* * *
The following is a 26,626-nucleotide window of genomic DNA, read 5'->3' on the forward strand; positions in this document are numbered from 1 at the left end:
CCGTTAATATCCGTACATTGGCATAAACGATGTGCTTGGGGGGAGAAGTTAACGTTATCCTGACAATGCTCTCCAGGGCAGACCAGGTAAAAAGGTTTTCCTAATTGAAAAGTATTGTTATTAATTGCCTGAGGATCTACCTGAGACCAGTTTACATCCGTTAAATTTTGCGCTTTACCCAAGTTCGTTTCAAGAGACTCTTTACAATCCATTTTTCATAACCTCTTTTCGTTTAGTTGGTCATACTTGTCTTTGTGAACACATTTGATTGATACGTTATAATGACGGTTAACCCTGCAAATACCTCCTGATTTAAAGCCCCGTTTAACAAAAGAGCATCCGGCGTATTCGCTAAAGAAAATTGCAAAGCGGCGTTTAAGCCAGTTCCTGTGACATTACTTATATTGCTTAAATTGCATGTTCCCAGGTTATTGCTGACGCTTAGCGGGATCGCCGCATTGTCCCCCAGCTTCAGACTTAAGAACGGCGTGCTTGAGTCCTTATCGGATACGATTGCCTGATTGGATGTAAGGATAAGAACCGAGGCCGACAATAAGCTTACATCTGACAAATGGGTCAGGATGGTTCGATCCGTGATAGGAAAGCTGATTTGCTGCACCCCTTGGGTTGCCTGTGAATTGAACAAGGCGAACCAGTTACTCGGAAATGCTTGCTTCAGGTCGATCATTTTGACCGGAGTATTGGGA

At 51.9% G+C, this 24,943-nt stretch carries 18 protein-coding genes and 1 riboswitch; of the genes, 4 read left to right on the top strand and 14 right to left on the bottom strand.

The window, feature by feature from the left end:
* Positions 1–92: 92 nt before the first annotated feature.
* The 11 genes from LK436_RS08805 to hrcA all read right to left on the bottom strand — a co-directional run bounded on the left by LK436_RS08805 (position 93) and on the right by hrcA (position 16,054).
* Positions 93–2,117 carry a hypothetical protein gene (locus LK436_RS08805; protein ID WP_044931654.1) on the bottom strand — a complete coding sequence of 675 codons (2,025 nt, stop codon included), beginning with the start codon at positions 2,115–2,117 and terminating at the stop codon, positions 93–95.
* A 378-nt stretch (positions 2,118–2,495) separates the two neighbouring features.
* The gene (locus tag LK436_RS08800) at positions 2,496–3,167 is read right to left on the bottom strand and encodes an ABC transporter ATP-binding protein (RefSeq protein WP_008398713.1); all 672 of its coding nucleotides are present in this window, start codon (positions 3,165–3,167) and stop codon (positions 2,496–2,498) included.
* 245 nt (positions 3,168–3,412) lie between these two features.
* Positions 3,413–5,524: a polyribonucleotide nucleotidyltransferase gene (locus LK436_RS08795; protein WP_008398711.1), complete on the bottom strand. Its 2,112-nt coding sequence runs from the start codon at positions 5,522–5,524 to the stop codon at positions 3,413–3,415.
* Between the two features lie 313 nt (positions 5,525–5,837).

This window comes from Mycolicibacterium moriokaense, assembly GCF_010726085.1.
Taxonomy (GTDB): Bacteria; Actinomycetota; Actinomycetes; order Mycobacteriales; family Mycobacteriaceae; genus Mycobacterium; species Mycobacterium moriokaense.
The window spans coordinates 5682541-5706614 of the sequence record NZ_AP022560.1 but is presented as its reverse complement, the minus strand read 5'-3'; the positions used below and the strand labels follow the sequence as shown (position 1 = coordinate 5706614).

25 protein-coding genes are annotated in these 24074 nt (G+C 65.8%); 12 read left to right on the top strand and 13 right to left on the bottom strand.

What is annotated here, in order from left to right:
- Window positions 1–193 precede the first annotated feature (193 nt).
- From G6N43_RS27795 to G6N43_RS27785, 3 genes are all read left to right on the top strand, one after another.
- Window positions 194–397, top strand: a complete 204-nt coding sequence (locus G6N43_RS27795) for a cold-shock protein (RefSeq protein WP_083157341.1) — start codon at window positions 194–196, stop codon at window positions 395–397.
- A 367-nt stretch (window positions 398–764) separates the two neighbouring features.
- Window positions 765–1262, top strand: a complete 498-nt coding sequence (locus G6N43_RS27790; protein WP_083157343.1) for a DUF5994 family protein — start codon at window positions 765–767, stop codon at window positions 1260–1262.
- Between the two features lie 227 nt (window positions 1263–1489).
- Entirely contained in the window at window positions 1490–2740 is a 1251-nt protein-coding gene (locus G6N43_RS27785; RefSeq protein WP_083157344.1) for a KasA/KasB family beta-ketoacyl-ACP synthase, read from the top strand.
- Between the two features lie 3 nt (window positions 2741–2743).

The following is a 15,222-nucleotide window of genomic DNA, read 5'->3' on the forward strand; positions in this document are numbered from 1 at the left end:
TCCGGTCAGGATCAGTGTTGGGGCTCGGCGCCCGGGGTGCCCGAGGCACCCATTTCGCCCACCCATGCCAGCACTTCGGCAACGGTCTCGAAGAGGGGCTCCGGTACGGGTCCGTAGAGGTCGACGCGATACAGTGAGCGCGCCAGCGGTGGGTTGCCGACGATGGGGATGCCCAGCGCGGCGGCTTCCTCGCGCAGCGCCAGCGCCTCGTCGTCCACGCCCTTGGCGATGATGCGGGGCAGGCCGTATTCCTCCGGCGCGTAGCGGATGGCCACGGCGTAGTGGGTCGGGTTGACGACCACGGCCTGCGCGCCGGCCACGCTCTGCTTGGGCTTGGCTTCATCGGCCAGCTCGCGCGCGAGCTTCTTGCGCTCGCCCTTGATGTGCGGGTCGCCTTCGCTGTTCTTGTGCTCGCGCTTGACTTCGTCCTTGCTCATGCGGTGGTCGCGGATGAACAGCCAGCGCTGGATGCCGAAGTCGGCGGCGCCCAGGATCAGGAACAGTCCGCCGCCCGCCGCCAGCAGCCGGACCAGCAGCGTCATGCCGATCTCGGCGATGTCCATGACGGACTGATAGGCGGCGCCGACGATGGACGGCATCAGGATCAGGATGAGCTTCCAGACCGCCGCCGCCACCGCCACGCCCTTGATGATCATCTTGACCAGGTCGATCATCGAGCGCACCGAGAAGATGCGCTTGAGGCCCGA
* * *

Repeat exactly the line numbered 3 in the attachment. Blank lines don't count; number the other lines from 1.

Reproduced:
At 51.9% G+C, this 24,943-nt stretch carries 18 protein-coding genes and 1 riboswitch; of the genes, 4 read left to right on the top strand and 14 right to left on the bottom strand.